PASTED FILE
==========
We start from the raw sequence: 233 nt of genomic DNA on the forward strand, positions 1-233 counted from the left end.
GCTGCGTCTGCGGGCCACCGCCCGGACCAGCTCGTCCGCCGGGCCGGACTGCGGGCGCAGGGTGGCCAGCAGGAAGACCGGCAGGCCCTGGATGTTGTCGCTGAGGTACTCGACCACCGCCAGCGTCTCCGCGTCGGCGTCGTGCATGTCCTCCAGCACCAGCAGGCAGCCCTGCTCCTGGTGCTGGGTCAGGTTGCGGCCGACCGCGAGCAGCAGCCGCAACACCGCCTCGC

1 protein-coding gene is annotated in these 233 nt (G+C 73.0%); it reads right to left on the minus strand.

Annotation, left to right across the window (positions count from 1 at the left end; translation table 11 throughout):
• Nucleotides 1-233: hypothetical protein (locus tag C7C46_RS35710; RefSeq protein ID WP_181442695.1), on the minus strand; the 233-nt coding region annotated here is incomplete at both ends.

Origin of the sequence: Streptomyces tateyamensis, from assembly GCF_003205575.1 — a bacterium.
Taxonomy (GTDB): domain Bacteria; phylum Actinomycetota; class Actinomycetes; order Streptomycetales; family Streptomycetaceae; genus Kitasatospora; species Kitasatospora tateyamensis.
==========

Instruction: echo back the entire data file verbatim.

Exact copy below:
We start from the raw sequence: 233 nt of genomic DNA on the forward strand, positions 1-233 counted from the left end.
GCTGCGTCTGCGGGCCACCGCCCGGACCAGCTCGTCCGCCGGGCCGGACTGCGGGCGCAGGGTGGCCAGCAGGAAGACCGGCAGGCCCTGGATGTTGTCGCTGAGGTACTCGACCACCGCCAGCGTCTCCGCGTCGGCGTCGTGCATGTCCTCCAGCACCAGCAGGCAGCCCTGCTCCTGGTGCTGGGTCAGGTTGCGGCCGACCGCGAGCAGCAGCCGCAACACCGCCTCGC

1 protein-coding gene is annotated in these 233 nt (G+C 73.0%); it reads right to left on the minus strand.

Annotation, left to right across the window (positions count from 1 at the left end; translation table 11 throughout):
• Nucleotides 1-233: hypothetical protein (locus tag C7C46_RS35710; RefSeq protein ID WP_181442695.1), on the minus strand; the 233-nt coding region annotated here is incomplete at both ends.

Origin of the sequence: Streptomyces tateyamensis, from assembly GCF_003205575.1 — a bacterium.
Taxonomy (GTDB): domain Bacteria; phylum Actinomycetota; class Actinomycetes; order Streptomycetales; family Streptomycetaceae; genus Kitasatospora; species Kitasatospora tateyamensis.